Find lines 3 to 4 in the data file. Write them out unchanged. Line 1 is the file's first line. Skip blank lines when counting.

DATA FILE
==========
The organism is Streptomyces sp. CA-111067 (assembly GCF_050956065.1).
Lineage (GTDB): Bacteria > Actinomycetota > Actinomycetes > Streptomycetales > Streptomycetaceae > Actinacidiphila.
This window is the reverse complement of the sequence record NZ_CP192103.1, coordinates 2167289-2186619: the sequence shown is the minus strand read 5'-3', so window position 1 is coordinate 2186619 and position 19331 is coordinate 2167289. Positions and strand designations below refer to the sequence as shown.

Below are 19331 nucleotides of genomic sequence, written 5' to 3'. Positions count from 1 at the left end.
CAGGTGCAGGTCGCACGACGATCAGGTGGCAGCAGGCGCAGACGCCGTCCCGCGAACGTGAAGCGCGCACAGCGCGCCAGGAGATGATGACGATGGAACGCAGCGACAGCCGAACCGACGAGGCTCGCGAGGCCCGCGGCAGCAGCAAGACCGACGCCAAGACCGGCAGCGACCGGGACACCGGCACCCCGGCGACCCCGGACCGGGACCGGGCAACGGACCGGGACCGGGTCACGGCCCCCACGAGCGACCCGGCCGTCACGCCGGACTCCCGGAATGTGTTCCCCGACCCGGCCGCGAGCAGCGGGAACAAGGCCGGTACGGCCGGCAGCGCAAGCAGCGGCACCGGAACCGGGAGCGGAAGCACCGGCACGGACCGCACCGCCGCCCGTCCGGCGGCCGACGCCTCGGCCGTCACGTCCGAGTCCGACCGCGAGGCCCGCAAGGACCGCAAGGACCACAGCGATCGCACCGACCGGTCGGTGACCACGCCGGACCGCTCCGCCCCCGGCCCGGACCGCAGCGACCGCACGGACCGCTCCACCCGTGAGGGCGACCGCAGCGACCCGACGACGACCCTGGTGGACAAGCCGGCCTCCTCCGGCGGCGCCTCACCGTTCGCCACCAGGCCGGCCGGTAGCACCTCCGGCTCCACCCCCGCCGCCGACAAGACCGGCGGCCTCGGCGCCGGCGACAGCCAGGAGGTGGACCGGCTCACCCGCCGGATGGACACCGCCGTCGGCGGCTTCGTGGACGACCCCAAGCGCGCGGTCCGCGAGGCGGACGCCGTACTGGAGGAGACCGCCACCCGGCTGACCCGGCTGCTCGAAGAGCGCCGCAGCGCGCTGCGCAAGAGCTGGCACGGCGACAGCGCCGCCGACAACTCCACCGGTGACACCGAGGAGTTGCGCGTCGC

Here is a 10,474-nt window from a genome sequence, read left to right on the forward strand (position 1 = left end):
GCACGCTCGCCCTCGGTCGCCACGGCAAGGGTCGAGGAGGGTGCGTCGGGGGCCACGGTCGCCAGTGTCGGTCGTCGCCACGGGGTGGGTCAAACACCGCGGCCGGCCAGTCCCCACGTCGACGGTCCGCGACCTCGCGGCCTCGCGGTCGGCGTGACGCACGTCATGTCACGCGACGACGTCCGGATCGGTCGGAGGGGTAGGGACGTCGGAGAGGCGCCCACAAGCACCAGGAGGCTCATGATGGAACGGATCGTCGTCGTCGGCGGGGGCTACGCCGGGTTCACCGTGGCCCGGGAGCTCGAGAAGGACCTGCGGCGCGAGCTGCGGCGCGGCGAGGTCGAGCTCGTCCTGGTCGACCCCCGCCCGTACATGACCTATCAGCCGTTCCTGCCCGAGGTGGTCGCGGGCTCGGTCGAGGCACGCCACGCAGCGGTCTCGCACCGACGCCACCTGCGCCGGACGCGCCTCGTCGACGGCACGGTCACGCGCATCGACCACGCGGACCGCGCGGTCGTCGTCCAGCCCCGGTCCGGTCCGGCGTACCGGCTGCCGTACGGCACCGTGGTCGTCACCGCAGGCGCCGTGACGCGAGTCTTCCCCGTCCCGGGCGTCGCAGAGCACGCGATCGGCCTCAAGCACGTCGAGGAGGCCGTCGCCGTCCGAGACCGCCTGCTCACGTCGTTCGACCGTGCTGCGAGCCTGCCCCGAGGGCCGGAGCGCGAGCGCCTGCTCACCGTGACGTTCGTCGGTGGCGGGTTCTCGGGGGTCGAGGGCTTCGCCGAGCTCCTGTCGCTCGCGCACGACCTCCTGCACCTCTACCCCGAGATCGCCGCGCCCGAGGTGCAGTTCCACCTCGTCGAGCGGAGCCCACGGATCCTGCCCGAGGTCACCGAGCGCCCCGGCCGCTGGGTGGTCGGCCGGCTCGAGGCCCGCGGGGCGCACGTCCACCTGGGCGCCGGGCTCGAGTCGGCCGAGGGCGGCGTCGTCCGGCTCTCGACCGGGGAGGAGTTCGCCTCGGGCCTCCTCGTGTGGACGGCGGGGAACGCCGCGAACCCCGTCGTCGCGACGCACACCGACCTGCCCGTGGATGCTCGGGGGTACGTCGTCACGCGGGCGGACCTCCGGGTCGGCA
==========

This window is the reverse complement of the sequence record NZ_CP192103.1, coordinates 2167289-2186619: the sequence shown is the minus strand read 5'-3', so window position 1 is coordinate 2186619 and position 19331 is coordinate 2167289. Positions and strand designations below refer to the sequence as shown.

Below are 19331 nucleotides of genomic sequence, written 5' to 3'. Positions count from 1 at the left end.